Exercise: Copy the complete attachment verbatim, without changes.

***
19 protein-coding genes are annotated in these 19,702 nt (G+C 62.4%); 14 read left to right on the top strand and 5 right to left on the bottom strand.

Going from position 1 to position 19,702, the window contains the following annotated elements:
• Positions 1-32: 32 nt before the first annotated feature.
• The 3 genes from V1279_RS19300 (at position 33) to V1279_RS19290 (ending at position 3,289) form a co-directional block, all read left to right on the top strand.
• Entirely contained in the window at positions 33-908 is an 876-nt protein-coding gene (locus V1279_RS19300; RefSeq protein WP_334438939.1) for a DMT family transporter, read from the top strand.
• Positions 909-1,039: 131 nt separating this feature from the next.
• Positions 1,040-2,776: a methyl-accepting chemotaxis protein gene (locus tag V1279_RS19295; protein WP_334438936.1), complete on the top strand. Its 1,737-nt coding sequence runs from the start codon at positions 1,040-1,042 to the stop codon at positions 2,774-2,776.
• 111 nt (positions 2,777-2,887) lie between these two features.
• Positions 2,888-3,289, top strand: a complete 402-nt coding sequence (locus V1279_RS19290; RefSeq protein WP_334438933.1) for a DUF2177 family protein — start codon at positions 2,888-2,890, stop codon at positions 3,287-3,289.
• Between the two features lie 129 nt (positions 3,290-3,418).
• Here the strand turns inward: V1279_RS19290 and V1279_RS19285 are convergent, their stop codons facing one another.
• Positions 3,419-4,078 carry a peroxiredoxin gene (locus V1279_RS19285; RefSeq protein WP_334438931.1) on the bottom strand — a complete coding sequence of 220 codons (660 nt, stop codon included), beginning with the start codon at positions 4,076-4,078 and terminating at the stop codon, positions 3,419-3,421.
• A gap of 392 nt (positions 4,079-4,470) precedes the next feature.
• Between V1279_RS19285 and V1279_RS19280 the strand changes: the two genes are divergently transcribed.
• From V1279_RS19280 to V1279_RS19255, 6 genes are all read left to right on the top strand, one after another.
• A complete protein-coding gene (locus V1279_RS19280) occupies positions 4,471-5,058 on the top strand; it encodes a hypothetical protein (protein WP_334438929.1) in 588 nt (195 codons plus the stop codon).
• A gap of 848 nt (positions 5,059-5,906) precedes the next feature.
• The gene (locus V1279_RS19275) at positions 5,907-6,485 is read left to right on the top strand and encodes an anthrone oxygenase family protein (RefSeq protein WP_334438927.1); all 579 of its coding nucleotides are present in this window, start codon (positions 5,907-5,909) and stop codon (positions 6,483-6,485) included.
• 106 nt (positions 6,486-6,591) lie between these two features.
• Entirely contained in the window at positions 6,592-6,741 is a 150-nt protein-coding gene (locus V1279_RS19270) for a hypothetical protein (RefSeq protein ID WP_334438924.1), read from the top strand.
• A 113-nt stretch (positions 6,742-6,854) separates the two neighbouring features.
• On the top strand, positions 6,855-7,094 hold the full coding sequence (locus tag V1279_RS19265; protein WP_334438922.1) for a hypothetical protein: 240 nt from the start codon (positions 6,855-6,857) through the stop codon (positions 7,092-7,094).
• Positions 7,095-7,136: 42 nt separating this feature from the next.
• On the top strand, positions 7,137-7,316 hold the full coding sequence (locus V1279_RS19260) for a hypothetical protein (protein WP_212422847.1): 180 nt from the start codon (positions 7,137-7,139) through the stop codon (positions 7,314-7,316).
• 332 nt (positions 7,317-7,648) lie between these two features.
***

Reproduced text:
19 protein-coding genes are annotated in these 19,702 nt (G+C 62.4%); 14 read left to right on the top strand and 5 right to left on the bottom strand.

Going from position 1 to position 19,702, the window contains the following annotated elements:
• Positions 1-32: 32 nt before the first annotated feature.
• The 3 genes from V1279_RS19300 (at position 33) to V1279_RS19290 (ending at position 3,289) form a co-directional block, all read left to right on the top strand.
• Entirely contained in the window at positions 33-908 is an 876-nt protein-coding gene (locus V1279_RS19300; RefSeq protein WP_334438939.1) for a DMT family transporter, read from the top strand.
• Positions 909-1,039: 131 nt separating this feature from the next.
• Positions 1,040-2,776: a methyl-accepting chemotaxis protein gene (locus tag V1279_RS19295; protein WP_334438936.1), complete on the top strand. Its 1,737-nt coding sequence runs from the start codon at positions 1,040-1,042 to the stop codon at positions 2,774-2,776.
• 111 nt (positions 2,777-2,887) lie between these two features.
• Positions 2,888-3,289, top strand: a complete 402-nt coding sequence (locus V1279_RS19290; RefSeq protein WP_334438933.1) for a DUF2177 family protein — start codon at positions 2,888-2,890, stop codon at positions 3,287-3,289.
• Between the two features lie 129 nt (positions 3,290-3,418).
• Here the strand turns inward: V1279_RS19290 and V1279_RS19285 are convergent, their stop codons facing one another.
• Positions 3,419-4,078 carry a peroxiredoxin gene (locus V1279_RS19285; RefSeq protein WP_334438931.1) on the bottom strand — a complete coding sequence of 220 codons (660 nt, stop codon included), beginning with the start codon at positions 4,076-4,078 and terminating at the stop codon, positions 3,419-3,421.
• A gap of 392 nt (positions 4,079-4,470) precedes the next feature.
• Between V1279_RS19285 and V1279_RS19280 the strand changes: the two genes are divergently transcribed.
• From V1279_RS19280 to V1279_RS19255, 6 genes are all read left to right on the top strand, one after another.
• A complete protein-coding gene (locus V1279_RS19280) occupies positions 4,471-5,058 on the top strand; it encodes a hypothetical protein (protein WP_334438929.1) in 588 nt (195 codons plus the stop codon).
• A gap of 848 nt (positions 5,059-5,906) precedes the next feature.
• The gene (locus V1279_RS19275) at positions 5,907-6,485 is read left to right on the top strand and encodes an anthrone oxygenase family protein (RefSeq protein WP_334438927.1); all 579 of its coding nucleotides are present in this window, start codon (positions 5,907-5,909) and stop codon (positions 6,483-6,485) included.
• 106 nt (positions 6,486-6,591) lie between these two features.
• Entirely contained in the window at positions 6,592-6,741 is a 150-nt protein-coding gene (locus V1279_RS19270) for a hypothetical protein (RefSeq protein ID WP_334438924.1), read from the top strand.
• A 113-nt stretch (positions 6,742-6,854) separates the two neighbouring features.
• On the top strand, positions 6,855-7,094 hold the full coding sequence (locus tag V1279_RS19265; protein WP_334438922.1) for a hypothetical protein: 240 nt from the start codon (positions 6,855-6,857) through the stop codon (positions 7,092-7,094).
• Positions 7,095-7,136: 42 nt separating this feature from the next.
• On the top strand, positions 7,137-7,316 hold the full coding sequence (locus V1279_RS19260) for a hypothetical protein (protein WP_212422847.1): 180 nt from the start codon (positions 7,137-7,139) through the stop codon (positions 7,314-7,316).
• 332 nt (positions 7,317-7,648) lie between these two features.